DeBruin v. Office of the Comm'r of Ins., 2010AP2868.

Decision Date23 February 2012
Docket NumberNo. 2010AP2868.,2010AP2868.
PartiesWilliam J. DEBRUIN, Petitioner–Appellant, v. OFFICE OF the COMMISSIONER OF INSURANCE, Respondent–Respondent.
CourtWisconsin Court of Appeals

OPINION TEXT STARTS HEREAppeal from an order of the circuit court for Outagamie County: Mitchell J. Metropulos, Judge. Affirmed.


William DeBruin appeals an order of the circuit court affirming the decision by the Commissioner of Insurance, wherein the Commissioner determined that DeBruin had engaged in misleading and deceptive sales practices in violation of Wis. Stat. § 628.34(1)(a) (2009–10),1 and had violated Wis. Admin. Code § INS 2.16(6) (Aug.2010) 2 by recommending financial investments “without reasonable grounds to believe that the recommendation is not unsuitable to the applicant.” We affirm.


¶ 2 At all material time periods, DeBruin was a licensed Wisconsin intermediary agent with a Series 6 securities license, which allowed him to sell variable annuities if affiliated with a broker dealer.

¶ 3 In March 2009, the Office of the Commissioner of Insurance (OCI) initiated a chapter 227 administrative action against DeBruin. The OCI alleged that DeBruin had violated Wis. Stat. §§ 628.34 and 628.347,3 and Wis. Admin. Code § Ins 2.16(6) in his sale of annuities and/or policies to the following individuals: Patricia Stacey, Patricia Van Schyndel, Donald Eichsteadt, Margaret and Sylvester Vanevenhoven, David Vandehey, and Marvin and Mary Grace Zwick (collectively, the complainants). Following a hearing before an administrative law judge (ALJ), the ALJ issued a proposed decision wherein the ALJ concluded that DeBruin had violated both § 628.34 and § INS 2.16(6) in his separate dealings with the complainants, and that he was “unqualified” to be an intermediary under the standards set forth in Wis. Stat. § 628.10(2)(b). The ALJ recommended in the proposed order that DeBruin's intermediary license be revoked for two years, that he make restitution to Stacey, Van Schyndel, Eichsteadt, the Vanevenhovens, and Vandehey, and that he pay a forfeiture in the amount of $25,000.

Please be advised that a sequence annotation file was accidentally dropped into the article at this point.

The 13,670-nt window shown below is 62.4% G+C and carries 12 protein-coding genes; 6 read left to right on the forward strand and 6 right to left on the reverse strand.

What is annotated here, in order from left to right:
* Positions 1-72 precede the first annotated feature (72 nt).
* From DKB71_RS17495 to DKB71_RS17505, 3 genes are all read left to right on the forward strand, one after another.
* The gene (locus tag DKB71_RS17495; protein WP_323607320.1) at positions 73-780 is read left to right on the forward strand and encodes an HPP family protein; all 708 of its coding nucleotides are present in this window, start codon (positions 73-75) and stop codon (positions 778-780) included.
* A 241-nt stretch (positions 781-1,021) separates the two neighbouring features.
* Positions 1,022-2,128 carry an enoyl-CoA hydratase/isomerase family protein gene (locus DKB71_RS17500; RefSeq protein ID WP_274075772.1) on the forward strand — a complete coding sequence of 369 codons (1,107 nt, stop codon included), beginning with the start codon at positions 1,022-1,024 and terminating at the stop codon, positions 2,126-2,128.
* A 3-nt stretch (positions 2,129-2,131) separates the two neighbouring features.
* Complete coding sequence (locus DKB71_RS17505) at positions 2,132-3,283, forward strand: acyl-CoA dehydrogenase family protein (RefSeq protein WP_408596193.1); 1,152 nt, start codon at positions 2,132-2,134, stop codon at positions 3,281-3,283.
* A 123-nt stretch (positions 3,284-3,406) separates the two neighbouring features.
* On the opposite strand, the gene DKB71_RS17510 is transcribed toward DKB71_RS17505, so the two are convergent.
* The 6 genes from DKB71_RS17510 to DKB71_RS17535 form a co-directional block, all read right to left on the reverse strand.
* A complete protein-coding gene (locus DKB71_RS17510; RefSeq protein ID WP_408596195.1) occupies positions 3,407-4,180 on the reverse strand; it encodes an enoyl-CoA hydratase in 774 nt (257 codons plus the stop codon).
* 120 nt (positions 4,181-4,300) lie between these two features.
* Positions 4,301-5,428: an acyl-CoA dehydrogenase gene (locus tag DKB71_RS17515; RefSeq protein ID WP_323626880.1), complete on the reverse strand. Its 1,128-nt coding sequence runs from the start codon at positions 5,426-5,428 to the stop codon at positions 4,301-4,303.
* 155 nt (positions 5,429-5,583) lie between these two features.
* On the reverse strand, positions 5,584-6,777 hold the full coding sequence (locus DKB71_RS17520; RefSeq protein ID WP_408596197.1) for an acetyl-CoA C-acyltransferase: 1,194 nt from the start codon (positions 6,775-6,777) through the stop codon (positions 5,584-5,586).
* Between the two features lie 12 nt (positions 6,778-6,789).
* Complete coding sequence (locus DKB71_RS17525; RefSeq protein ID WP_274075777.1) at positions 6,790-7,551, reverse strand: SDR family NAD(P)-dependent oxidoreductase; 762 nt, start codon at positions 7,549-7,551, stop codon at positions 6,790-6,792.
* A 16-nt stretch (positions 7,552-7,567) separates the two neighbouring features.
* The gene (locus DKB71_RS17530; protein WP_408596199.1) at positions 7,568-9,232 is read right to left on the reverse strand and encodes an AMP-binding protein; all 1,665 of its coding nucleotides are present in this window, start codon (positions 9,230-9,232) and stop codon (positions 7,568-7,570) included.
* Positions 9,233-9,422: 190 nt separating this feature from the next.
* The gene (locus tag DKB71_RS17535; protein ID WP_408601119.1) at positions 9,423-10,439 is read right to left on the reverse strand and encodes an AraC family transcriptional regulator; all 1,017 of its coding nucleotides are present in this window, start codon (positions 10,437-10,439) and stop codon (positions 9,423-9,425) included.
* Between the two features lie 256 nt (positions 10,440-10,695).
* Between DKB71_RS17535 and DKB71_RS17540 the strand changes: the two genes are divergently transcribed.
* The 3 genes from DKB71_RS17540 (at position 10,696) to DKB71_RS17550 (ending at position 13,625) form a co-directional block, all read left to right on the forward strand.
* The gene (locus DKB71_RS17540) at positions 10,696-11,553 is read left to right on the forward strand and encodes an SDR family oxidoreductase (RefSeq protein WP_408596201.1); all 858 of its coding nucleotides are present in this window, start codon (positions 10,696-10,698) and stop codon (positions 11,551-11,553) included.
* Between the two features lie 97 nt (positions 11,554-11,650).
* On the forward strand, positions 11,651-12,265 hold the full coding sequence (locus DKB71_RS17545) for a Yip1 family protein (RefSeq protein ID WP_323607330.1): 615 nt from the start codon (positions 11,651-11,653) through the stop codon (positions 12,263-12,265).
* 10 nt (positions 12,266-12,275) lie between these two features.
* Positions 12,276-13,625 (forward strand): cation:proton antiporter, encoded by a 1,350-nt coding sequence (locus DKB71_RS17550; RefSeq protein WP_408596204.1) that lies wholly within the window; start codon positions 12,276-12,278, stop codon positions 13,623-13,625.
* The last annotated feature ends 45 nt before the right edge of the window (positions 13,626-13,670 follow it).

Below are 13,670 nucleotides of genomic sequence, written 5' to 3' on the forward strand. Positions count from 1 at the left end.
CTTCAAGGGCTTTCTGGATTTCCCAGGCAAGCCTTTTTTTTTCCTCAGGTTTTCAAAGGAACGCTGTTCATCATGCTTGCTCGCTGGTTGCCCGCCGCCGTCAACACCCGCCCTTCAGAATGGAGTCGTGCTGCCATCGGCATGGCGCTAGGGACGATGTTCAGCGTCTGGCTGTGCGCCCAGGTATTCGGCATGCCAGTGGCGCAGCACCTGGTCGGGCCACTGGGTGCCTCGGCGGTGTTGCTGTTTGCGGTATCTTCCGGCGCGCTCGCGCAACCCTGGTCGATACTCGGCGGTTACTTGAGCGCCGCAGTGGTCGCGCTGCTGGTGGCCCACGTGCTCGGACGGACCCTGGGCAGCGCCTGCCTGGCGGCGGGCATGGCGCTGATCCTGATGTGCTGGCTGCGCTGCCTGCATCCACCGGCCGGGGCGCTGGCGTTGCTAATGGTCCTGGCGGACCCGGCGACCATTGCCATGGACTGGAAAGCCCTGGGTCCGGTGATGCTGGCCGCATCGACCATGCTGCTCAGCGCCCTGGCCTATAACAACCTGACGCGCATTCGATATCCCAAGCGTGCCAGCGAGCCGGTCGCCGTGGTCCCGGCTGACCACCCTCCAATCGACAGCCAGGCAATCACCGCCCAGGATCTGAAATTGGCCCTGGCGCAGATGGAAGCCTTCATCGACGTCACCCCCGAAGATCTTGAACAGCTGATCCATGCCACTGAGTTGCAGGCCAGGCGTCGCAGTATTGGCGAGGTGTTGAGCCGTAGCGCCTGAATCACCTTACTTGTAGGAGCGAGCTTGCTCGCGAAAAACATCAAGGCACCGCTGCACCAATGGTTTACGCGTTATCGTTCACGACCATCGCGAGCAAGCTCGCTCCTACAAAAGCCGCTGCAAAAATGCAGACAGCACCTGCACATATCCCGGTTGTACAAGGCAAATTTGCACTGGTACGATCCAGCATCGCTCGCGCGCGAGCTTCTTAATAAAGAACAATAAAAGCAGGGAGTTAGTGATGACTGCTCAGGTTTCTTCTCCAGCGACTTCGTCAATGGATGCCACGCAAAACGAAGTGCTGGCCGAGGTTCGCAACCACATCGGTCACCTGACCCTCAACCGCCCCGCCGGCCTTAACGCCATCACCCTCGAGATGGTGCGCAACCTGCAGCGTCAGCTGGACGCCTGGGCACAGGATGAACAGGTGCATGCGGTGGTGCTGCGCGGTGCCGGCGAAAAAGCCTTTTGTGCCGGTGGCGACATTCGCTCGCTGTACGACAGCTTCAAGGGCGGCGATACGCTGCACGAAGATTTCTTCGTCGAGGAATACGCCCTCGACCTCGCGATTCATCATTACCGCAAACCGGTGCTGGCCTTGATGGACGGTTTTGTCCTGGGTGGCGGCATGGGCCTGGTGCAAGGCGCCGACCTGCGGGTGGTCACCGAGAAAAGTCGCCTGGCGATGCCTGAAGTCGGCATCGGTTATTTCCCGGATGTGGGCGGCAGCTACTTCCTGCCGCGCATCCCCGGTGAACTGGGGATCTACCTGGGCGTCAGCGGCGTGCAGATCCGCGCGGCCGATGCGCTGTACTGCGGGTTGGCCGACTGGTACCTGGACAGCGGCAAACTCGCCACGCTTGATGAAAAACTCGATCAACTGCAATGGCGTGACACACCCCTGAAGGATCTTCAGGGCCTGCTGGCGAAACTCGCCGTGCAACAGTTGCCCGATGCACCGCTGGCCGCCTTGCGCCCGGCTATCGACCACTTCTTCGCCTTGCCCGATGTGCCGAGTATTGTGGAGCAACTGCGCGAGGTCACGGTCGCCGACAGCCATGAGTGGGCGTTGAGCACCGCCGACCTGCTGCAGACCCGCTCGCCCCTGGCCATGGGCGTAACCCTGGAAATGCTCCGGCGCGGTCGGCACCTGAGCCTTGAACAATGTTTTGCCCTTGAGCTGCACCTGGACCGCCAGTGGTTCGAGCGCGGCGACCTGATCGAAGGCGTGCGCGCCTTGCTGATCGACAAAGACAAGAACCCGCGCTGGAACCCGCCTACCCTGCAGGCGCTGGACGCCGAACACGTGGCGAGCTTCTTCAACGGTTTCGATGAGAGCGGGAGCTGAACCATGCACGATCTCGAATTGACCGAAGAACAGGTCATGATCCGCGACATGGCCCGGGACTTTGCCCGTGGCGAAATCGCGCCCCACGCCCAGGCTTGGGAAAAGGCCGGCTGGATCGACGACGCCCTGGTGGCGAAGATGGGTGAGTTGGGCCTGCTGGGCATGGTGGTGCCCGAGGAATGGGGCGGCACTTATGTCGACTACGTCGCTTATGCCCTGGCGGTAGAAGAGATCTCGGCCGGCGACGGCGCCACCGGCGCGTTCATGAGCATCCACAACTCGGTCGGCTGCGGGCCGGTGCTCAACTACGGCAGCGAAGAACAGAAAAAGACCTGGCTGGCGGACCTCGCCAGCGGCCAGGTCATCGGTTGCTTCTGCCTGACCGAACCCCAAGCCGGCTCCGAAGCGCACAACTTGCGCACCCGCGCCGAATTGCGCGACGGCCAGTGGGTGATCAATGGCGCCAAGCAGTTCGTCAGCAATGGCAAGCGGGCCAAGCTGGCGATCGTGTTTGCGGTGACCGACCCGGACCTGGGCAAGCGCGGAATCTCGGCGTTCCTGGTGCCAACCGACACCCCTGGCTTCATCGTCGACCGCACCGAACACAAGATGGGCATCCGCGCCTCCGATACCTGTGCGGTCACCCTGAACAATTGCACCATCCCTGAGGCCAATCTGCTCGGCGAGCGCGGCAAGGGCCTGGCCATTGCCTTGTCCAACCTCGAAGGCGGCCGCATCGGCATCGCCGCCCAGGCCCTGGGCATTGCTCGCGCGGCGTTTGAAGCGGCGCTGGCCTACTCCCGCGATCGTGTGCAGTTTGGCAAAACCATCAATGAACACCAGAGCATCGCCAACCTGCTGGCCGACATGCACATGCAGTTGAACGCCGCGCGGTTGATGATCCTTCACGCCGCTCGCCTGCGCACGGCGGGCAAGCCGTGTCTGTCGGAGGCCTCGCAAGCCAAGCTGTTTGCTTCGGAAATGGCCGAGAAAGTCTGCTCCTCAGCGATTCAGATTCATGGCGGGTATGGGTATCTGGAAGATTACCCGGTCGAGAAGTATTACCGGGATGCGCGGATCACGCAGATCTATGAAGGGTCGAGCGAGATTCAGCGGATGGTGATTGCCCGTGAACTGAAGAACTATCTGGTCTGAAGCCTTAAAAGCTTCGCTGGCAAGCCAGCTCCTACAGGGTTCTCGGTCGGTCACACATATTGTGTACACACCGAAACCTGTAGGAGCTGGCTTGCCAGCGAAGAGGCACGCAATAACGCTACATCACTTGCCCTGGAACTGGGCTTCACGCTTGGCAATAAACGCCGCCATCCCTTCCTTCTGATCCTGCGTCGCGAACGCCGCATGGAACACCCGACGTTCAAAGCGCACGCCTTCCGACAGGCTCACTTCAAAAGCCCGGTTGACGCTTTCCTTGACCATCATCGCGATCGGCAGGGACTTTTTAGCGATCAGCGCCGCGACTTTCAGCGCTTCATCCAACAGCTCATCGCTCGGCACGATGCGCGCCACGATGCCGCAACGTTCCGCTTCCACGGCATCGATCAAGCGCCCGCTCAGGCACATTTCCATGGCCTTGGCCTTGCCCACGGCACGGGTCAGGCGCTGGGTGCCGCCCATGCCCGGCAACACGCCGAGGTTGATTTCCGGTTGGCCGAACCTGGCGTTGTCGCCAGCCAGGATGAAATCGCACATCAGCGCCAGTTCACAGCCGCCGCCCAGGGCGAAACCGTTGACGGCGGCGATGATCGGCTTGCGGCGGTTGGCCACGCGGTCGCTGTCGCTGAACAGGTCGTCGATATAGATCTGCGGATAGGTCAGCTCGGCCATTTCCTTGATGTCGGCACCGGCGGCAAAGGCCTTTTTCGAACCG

¶ 4 DeBruin objected to the proposed decision and requested a hearing under Wis. Stat. § 227.46(2) before the Commissioner. The Commissioner issued a decision, which is the final decision of the OCI. The Commissioner adopted the ALJ's proposed decision, including the proposed findings of fact, conclusions of law and order. In the opinion part of the decision, the Commissioner considered and rejected each of DeBruin's challenges to the ALJ's decision.

¶ 5 DeBruin filed a petition for judicial review of the OCI's decision in the circuit court, which affirmed. DeBruin appeals.


¶ 6 DeBruin challenges the Commissioner's decision on the following bases: (1) he contends that the Commissioner improperly relied on testimony that was contradicted by documentary evidence; (2) he contends the Commissioner's conclusion that he violated Wis. Admin. Code § INS 2.16(6) is not supported by the evidence; and (3) he contends that the OCI failed to plead its claims relating to Wis. Stat. § 628.34 with sufficient specificity.

¶ 7 We address each argument in turn below. However, before we do so, we must address the standard of review in this case. “In deciding an appeal from a circuit court's order affirming or reversing an administrative agency's decision, we review the decision of the agency, not that of the circuit court.” Bunker v. LIRC, 2002 WI App 216, ¶ 13, 257 Wis.2d 255, 650 N.W.2d 864. Whether DeBruin's conduct violated Wis. Stat. § 628.34 and Wis. Admin. Code § INS 2.16(6) presents a mixed question of fact and law. The Commissioner's factual findings will be upheld if they are supported by substantial evidence. See Clean Wis., Inc. v. PSC, 2005 WI 93, ¶ 46, 282 Wis.2d 250, 700 N.W.2d 768. The Commissioner's interpretation and application of regulations and statutes, in contrast, present questions of law. Milwaukee Symphony Orchestra, Inc. v. Wisconsin DOR, 2010 WI 33, ¶ 32, 324 Wis.2d 68, 781 N.W.2d 674. “A reviewing court accords an interpretation of a statute by an administrative agency one of three levels of deference—great weight, due weight or no deference—based on the agency's expertise in the area of law at issue.” Stoughton Trailers, Inc. v. LIRC, 2007 WI 105, ¶ 26, 303 Wis.2d 514, 735 N.W.2d 477.

¶ 8 DeBruin and the OCI dispute the amount of deference the Commissioner's conclusions of law relating to whether his actions violated Wis. Stat. § 628.34(1)(a) and Wis. Admin. Code § INS 2.16(6) are entitled. DeBruin asserts that the Commissioner's conclusions of law are entitled to no deference because “the analysis of misrepresentations, omissions of material facts and [the] application of suitability standards are not matters requiring specialized knowledge and expertise.” The OCI, in contrast, asserts that the Commissioner's conclusions are entitled to great weight deference because the legislature entrusted the OCI with the regulation of the marketing of insurance products to consumers. However, we do not need to decide the appropriate level of deference here because our resolution of the issues raised by DeBruin does not turn on the agency's interpretation of a statute.